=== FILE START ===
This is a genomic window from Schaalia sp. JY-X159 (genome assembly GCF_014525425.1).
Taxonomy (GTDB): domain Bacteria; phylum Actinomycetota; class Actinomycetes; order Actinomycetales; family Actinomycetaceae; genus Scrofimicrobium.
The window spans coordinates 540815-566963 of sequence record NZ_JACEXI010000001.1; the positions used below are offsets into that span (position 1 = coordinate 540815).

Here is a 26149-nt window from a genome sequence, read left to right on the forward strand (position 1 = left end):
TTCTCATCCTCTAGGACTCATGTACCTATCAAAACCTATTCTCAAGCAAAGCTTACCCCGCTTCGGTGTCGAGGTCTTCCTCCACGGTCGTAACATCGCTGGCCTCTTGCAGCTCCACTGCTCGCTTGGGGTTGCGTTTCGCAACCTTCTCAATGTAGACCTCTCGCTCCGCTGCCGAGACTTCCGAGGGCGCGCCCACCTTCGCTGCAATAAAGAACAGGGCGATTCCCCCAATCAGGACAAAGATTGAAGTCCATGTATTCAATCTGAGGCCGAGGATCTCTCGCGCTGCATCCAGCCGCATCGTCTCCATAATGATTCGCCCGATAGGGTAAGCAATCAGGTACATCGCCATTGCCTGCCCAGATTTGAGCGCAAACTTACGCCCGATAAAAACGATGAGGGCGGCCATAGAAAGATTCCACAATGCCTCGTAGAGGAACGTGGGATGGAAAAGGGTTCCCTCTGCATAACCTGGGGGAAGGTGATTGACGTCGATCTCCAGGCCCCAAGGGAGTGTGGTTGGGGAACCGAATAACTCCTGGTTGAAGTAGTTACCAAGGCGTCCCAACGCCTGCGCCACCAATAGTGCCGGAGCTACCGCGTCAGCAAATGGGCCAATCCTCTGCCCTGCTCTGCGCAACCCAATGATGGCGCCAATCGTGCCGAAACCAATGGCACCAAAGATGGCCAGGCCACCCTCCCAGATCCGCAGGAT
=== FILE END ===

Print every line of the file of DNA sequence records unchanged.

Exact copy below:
This is a genomic window from Schaalia sp. JY-X159 (genome assembly GCF_014525425.1).
Taxonomy (GTDB): domain Bacteria; phylum Actinomycetota; class Actinomycetes; order Actinomycetales; family Actinomycetaceae; genus Scrofimicrobium.
The window spans coordinates 540815-566963 of sequence record NZ_JACEXI010000001.1; the positions used below are offsets into that span (position 1 = coordinate 540815).

Here is a 26149-nt window from a genome sequence, read left to right on the forward strand (position 1 = left end):
TTCTCATCCTCTAGGACTCATGTACCTATCAAAACCTATTCTCAAGCAAAGCTTACCCCGCTTCGGTGTCGAGGTCTTCCTCCACGGTCGTAACATCGCTGGCCTCTTGCAGCTCCACTGCTCGCTTGGGGTTGCGTTTCGCAACCTTCTCAATGTAGACCTCTCGCTCCGCTGCCGAGACTTCCGAGGGCGCGCCCACCTTCGCTGCAATAAAGAACAGGGCGATTCCCCCAATCAGGACAAAGATTGAAGTCCATGTATTCAATCTGAGGCCGAGGATCTCTCGCGCTGCATCCAGCCGCATCGTCTCCATAATGATTCGCCCGATAGGGTAAGCAATCAGGTACATCGCCATTGCCTGCCCAGATTTGAGCGCAAACTTACGCCCGATAAAAACGATGAGGGCGGCCATAGAAAGATTCCACAATGCCTCGTAGAGGAACGTGGGATGGAAAAGGGTTCCCTCTGCATAACCTGGGGGAAGGTGATTGACGTCGATCTCCAGGCCCCAAGGGAGTGTGGTTGGGGAACCGAATAACTCCTGGTTGAAGTAGTTACCAAGGCGTCCCAACGCCTGCGCCACCAATAGTGCCGGAGCTACCGCGTCAGCAAATGGGCCAATCCTCTGCCCTGCTCTGCGCAACCCAATGATGGCGCCAATCGTGCCGAAACCAATGGCACCAAAGATGGCCAGGCCACCCTCCCAGATCCGCAGGAT